When looking for a business line of credit, it helps to be able to have an accurate picture of the total costs. That’s why converting a factor rate to an interest rate is a good idea. Here’s how you do it using a $100,000 loan with  a factor rate of 1.4 and a two-year repayment period:

Step 1: Find the overall loan amount.

First, multiply the loan amount by the factor rate to get the overall loan amount.

Step 1

Original loan amount x factor rate = Overall loan amount


Example: $100,000 x 1.4 = $140,000

Step 2:  Find the total interest costs

The total interest cost will be the difference between the original funding amount and the overall loan amount.

Step 2

Overall loan amount – original funding amount = Total interest costs


Example: $140,000 – $100,000 = $40,000

Step 3: Convert cost to a percentage

Next, divide the interest cost by the original funding amount to see the percentage cost.

Step 3

Interest cost / original funding amount = Percentage cost


Example: $40,000 / $100,000 = 0.4

Step 4: Find the annual interest rate.

Next, multiply the percentage cost by 365 to see what the interest rate is over the period of a year.

Step 4

Percentage cost x 365 days in a year = X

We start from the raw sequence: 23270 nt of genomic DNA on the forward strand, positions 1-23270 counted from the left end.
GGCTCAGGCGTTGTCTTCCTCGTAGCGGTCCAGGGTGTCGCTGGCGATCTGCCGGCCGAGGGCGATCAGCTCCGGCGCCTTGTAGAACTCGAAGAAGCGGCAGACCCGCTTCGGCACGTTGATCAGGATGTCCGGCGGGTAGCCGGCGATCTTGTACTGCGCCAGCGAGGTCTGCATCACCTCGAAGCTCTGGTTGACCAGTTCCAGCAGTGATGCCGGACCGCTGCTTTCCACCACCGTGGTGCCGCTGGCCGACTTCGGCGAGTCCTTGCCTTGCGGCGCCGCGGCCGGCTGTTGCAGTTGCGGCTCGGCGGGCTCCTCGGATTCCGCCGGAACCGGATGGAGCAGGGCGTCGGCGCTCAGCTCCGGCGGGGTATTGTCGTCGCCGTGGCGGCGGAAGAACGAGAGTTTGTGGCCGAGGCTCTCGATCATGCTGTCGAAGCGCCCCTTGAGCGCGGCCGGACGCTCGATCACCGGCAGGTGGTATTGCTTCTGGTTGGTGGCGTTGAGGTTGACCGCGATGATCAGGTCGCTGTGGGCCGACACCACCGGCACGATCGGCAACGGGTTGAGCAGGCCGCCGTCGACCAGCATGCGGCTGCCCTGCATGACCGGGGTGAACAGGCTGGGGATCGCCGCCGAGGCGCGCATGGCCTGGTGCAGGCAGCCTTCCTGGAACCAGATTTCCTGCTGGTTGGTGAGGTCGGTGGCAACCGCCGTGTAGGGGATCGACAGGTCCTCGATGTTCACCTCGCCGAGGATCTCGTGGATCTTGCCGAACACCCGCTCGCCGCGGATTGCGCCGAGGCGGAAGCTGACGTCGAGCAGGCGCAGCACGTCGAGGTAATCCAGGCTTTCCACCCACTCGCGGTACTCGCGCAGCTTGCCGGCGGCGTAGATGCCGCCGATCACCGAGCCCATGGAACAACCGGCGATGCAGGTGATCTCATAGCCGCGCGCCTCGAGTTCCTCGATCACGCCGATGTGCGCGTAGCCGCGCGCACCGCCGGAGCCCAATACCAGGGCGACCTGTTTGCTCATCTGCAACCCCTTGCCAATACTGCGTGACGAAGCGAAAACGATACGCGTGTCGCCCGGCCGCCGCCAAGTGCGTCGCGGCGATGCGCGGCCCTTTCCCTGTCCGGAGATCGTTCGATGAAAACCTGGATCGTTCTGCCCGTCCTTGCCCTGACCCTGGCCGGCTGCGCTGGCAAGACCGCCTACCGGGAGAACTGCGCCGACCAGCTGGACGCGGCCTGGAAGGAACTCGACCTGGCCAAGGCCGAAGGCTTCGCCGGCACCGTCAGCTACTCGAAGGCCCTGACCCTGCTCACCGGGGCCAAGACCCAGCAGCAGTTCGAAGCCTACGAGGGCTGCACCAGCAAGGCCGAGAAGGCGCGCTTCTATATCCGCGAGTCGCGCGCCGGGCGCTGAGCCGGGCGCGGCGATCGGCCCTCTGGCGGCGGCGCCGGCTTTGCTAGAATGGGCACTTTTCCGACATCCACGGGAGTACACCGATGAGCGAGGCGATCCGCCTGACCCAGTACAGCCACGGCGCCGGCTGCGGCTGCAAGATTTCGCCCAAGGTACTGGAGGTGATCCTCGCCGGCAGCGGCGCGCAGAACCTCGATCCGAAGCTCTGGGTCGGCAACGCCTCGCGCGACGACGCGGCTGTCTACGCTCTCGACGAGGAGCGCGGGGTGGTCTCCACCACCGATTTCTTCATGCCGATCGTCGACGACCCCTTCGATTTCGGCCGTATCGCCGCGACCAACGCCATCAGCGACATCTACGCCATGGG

Example: 0.4 x 365 = 146

Then divide your answer by the repayment period.

Step 4 (cont.)

X / Repayment period (in days) = Estimated annual interest rate


Example: 146 / 730 = 0.2 or 20%

Keep in mind this isn’t a true APR since it doesn’t factor in fees. But converting a factor rate to an annual interest rate can make it easier to compare the costs of using a business line of credit with different lenders.

Steps to convert factor rate to APR Example
Step 1: Find the overall loan amount $100,000 x 1.4 = $140,00
Step 2: Find the total interest costs $140,000 – $100,000 = $40,000
Step 3: Convert cost to a percentage $40,000 / $100,000 = 0.4
Step 4: Find the annual interest rate 0.4 x 365 = 146
Step 4 (continued) 146 / 730 = 0.20 or 20%
Estimated annual interest rate 20%

Bankrate insight

Check out our guide to learn more about factor rates and how costly they can be compared to loans that come with standard interest rates.

Repayment terms

The amount of time it takes you to pay off a loan can also play a role. Business lines of credit with interest rates cost more the longer you hold on to debt. That’s because interest continues to get added on to unpaid balances until your debt is completely paid off. Pay your balance off early, and you can save money.